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Postpartum Depression: Symptoms and Treatment

Up to 70% of women who give birth suffer from feelings of sadness after they have delivered. This is referred to as “Postpartum Blues”. Postpartum Blues last for 1to 10 days after giving birth and is said to be caused by the hormonal changes that a woman’s body undergoes. These feelings are considered to be a normal part of the postpartum stage. But, if intensify and last longer than 2 weeks, then a woman may be a candidate for being diagnosed as having Postpartum Depression.

Definition and Cause

Postpartum depression is defined as the state of depression that a woman enters after she has given birth. It is said to affect up to 10% of all pregnant women and is said to be caused by the traumatic event of giving birth. It is also said to be caused by the sudden drop and changes in hormone levels. Women who have suffered depression prior to pregnancy are also highly susceptible to developing postpartum depression once their baby is born.

It can also be caused by low self esteem and inadequate support system. Problems in the marriage or with the relationship of the mother and the father can also result in postpartum depression. This condition is often hard to diagnose because some women try to mask their true emotions because they feel ashamed about the unwanted feeling she has towards her new baby.

Signs and Symptoms

Postpartum Depression is characterized by feelings of sadness, inadequacy, low self esteem. It is also characterized by extreme fatigue, inability to control crying, anxiety about hers and her baby’s health, feelings of negativity towards the infant to the extent of refusing to hold and feed the newborn and other depressive behavior.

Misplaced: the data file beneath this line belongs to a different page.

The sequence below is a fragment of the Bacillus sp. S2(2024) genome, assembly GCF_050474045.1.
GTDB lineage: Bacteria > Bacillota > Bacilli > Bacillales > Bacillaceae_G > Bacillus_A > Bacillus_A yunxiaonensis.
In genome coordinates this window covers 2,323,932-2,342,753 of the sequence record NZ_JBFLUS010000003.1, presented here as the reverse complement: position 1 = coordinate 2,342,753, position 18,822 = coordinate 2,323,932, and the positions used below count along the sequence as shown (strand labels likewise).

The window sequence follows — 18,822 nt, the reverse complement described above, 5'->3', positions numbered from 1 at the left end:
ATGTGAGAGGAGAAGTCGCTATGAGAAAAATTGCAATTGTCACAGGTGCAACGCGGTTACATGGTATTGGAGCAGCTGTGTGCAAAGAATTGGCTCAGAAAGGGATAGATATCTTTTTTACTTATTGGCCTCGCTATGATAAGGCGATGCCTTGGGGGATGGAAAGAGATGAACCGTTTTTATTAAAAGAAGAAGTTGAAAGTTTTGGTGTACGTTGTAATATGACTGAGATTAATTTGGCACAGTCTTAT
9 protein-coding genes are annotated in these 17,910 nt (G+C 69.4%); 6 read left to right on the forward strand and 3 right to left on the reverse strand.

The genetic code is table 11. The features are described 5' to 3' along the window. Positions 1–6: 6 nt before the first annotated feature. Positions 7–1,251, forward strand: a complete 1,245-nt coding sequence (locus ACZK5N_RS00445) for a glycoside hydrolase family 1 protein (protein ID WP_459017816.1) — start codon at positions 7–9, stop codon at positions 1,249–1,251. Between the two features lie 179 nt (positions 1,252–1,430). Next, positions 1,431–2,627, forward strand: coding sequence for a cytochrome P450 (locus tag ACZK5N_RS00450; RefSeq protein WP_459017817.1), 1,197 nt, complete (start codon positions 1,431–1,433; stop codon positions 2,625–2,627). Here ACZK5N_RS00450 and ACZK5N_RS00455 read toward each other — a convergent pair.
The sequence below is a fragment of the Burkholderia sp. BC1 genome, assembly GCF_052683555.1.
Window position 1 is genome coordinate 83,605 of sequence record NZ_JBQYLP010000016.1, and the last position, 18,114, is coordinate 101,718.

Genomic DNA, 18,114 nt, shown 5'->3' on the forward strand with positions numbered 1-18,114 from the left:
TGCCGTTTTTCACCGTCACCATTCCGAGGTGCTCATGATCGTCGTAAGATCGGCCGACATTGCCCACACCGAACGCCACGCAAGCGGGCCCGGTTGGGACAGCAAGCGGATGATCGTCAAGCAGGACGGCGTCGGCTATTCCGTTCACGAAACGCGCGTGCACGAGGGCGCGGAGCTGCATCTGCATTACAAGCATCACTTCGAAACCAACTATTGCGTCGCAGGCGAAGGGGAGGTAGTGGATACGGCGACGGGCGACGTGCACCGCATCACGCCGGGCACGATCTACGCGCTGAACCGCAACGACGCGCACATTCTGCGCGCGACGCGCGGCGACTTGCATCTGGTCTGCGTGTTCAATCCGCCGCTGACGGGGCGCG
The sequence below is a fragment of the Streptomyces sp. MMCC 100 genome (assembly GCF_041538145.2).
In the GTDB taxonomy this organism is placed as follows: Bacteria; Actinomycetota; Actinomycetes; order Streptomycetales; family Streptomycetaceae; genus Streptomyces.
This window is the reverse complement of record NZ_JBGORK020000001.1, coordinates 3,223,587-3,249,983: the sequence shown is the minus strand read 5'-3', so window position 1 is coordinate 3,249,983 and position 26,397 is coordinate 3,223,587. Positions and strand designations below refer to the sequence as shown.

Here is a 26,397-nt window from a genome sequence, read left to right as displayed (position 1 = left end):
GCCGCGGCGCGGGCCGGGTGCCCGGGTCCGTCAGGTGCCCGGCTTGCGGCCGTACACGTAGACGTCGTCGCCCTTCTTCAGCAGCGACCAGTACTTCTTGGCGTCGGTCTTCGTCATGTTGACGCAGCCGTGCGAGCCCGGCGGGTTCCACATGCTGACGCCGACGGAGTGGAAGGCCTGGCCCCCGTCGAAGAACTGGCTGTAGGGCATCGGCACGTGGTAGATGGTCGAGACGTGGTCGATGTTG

The condition can also manifest physically and the woman may suffer from symptoms like nausea, vomiting and diarrhea. She can also shift between elation and depression from time to time. Family members must be wary of these symptoms and attempt to seek help for the woman involved as soon as they suspect postpartum depression.


Although it has been controversially suggested that women use nothing but vitamins to cure their postpartum depression, it is certainly not so. Although the vitamin supplement may help the physical health of the woman, she still needs the proper treatment. Anti-depressant medications are often prescribed for women who are suffering from this disorder. The drugs should be coupled with a healthy diet and lifestyle.

She should also undergo several therapy sessions in order for her to be able to voice out her deep seated issues and to help her integrate and accept her new infant into her current life. Group therapy may also be helpful as well as the recognition of a family support systems for her.

Postpartum depression is not to be confused with postpartum psychosis. Psychosis is a complete loss of touch with the real world. In this case the woman may start experiencing hallucinations, delusions, and may be deemed capable of hurting herself and others. Like Postpartum Blues and Postpartum Depression, it may also be caused by the hormonal changes a woman’s body undergoes.

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